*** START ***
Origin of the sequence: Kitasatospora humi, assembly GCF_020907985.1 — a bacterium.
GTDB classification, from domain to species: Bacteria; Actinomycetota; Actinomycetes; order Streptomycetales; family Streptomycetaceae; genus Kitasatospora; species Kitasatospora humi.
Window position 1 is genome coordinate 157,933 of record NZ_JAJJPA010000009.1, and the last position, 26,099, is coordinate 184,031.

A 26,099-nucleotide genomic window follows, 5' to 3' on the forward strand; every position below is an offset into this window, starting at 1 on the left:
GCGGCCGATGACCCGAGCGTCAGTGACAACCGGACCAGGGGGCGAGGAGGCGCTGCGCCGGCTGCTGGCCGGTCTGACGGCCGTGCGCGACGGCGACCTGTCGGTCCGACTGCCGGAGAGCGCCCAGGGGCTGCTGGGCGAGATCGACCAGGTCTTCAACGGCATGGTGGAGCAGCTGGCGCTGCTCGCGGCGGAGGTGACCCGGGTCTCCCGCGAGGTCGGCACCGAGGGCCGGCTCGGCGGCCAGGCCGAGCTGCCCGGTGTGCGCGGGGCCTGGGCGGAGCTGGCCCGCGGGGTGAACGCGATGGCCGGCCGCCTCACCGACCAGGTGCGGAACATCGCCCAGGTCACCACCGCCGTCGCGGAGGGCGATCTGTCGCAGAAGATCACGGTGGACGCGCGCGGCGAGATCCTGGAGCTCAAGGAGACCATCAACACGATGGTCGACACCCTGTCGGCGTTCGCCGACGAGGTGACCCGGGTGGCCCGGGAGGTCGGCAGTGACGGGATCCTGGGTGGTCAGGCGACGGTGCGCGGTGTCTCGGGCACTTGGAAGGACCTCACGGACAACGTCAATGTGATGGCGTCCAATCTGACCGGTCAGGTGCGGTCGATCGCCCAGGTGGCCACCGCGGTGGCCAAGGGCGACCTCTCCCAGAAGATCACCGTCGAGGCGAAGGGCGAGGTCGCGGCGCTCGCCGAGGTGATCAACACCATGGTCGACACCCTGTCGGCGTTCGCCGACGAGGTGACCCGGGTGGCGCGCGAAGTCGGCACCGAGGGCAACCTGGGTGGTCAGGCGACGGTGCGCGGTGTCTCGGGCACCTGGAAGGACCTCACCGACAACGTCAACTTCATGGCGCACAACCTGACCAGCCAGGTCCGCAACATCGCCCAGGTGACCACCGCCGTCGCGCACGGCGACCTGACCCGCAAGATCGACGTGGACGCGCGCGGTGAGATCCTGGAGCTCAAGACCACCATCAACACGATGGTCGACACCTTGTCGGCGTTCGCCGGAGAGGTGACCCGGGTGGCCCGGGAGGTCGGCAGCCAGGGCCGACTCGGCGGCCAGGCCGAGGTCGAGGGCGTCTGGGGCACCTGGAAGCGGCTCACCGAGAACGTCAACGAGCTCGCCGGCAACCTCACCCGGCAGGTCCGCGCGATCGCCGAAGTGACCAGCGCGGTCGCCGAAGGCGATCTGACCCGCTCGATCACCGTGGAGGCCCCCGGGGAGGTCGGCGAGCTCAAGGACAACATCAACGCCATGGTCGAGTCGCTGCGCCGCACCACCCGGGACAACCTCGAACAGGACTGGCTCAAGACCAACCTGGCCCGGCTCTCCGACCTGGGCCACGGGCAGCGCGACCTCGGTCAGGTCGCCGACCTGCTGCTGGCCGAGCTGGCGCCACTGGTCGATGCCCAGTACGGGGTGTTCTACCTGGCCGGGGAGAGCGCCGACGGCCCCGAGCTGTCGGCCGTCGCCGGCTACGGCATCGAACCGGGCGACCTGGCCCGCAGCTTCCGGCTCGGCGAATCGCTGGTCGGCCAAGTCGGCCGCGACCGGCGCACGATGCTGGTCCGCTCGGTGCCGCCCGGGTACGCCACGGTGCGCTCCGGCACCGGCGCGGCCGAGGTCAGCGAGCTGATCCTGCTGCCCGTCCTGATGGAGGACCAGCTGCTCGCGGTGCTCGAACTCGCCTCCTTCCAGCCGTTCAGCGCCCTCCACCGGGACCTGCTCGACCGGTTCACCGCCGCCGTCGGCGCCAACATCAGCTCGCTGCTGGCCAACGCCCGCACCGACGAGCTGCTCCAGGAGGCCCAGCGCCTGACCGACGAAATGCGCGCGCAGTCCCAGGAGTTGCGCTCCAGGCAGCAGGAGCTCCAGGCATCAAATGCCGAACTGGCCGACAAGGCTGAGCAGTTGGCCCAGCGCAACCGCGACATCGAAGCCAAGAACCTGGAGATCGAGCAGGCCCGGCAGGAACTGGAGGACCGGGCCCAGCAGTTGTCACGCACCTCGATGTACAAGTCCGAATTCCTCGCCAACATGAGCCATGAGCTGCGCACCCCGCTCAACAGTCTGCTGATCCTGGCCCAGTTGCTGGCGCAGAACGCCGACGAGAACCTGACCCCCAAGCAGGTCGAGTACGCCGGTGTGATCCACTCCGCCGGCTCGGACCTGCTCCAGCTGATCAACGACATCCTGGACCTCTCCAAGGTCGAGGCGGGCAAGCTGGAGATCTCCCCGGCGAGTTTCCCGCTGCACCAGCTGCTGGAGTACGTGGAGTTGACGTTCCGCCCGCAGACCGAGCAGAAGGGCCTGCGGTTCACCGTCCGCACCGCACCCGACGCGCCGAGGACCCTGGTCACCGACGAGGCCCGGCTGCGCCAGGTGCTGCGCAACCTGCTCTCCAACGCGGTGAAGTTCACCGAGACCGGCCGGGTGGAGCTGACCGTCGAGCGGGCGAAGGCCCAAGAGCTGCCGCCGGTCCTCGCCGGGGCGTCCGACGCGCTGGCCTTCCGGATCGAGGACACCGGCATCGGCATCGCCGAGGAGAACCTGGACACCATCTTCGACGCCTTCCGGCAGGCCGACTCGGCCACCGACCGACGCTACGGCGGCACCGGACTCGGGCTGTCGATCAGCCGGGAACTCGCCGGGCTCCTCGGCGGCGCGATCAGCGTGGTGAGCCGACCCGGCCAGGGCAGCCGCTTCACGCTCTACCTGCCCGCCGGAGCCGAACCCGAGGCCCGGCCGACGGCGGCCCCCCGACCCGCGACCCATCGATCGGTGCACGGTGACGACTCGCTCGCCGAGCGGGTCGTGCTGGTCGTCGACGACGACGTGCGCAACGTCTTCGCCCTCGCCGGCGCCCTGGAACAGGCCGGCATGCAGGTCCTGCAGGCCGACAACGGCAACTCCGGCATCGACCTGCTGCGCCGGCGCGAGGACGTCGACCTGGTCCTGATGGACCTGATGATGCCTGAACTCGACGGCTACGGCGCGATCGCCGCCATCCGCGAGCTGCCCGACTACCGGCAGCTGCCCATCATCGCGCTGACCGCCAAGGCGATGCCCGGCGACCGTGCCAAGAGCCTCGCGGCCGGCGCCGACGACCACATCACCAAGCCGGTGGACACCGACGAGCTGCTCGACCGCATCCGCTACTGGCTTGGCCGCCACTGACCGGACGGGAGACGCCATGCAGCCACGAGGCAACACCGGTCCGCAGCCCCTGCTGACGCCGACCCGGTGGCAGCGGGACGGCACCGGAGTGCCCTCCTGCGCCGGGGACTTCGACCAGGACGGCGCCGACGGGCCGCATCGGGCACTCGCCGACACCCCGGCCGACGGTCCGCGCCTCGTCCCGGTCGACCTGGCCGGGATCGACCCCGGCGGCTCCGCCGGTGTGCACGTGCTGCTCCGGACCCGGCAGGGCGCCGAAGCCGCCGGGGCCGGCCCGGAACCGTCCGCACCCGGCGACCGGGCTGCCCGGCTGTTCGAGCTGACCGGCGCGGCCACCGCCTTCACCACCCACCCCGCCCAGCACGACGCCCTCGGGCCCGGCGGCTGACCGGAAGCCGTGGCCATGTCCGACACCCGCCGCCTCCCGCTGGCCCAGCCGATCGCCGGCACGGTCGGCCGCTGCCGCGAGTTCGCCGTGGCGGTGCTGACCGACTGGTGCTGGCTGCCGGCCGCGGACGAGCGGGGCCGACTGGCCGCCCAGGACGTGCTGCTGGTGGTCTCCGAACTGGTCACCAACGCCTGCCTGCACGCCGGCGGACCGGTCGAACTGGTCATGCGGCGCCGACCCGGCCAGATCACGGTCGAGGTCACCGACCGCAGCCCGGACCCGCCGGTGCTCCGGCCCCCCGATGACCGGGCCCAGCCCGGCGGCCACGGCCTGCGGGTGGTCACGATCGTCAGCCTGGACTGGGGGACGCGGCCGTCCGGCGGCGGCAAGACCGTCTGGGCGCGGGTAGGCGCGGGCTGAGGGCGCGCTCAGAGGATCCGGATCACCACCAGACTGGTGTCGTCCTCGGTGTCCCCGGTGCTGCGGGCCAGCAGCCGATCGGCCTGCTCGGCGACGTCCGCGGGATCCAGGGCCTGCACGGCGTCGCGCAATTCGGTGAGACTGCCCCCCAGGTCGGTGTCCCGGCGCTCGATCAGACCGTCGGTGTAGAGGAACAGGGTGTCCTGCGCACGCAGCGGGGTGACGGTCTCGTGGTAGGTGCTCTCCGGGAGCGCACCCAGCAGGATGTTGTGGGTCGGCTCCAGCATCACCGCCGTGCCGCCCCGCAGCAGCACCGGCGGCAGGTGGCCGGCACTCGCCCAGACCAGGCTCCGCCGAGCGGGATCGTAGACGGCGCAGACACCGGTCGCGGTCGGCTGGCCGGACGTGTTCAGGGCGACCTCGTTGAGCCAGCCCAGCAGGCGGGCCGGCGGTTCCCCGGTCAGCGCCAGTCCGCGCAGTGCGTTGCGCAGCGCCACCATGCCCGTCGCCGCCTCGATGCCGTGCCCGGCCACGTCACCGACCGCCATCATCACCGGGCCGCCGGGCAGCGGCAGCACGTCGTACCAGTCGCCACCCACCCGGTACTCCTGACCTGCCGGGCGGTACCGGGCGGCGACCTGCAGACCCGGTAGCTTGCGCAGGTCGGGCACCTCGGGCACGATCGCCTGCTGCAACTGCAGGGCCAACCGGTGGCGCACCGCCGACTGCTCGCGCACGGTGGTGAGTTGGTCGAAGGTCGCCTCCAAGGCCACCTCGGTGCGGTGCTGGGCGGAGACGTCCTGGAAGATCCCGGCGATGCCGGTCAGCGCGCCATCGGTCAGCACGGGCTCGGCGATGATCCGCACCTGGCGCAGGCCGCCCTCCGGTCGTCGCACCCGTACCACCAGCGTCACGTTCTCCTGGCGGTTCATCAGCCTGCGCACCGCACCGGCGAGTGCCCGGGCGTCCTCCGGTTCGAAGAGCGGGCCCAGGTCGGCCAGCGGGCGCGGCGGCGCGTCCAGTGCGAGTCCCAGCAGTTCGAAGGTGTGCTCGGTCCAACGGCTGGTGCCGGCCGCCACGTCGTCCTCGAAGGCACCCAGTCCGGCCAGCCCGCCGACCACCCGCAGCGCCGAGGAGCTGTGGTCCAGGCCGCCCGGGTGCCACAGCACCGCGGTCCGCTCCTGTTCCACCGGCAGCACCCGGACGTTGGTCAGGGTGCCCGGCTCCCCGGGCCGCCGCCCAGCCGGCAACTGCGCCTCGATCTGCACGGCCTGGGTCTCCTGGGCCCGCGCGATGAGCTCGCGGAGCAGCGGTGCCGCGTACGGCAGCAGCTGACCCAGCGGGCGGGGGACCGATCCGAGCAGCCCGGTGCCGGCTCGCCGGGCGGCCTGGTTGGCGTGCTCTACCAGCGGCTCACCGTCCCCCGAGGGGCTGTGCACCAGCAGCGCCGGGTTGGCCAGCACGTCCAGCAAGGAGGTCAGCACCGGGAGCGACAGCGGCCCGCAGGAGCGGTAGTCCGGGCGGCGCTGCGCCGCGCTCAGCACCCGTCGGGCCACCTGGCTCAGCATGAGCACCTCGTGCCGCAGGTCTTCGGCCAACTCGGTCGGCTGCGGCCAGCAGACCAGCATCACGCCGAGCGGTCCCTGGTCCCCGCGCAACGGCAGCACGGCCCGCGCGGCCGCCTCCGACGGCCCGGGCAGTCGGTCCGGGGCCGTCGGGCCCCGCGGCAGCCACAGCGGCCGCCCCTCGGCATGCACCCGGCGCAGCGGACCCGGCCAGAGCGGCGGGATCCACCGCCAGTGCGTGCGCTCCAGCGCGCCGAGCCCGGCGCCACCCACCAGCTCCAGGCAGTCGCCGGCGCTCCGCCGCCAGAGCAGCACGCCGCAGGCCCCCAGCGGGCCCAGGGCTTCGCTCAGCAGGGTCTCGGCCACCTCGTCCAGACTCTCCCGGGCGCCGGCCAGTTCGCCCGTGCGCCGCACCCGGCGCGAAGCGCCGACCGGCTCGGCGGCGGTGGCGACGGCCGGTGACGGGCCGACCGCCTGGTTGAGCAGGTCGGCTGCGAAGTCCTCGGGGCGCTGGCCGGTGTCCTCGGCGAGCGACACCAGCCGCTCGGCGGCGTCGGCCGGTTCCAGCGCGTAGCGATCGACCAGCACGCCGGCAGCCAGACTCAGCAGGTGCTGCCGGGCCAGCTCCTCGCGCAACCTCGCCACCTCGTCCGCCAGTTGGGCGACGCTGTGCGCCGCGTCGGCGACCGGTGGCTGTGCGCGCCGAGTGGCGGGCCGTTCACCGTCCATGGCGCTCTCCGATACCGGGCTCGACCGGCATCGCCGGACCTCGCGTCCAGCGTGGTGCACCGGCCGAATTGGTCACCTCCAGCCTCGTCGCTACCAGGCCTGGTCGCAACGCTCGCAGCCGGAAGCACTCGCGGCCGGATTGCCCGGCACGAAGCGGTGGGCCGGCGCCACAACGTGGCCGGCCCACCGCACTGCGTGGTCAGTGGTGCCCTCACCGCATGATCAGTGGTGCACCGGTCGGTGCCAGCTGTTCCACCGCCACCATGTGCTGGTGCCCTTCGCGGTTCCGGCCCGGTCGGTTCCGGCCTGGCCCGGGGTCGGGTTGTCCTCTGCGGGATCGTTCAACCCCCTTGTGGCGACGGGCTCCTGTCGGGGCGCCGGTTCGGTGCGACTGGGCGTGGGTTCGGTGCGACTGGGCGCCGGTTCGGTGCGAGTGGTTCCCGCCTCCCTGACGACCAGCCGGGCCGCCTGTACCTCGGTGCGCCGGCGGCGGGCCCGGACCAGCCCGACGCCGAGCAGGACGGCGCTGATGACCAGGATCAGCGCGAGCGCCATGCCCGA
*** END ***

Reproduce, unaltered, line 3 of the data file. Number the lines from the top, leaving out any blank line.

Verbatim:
Window position 1 is genome coordinate 157,933 of record NZ_JAJJPA010000009.1, and the last position, 26,099, is coordinate 184,031.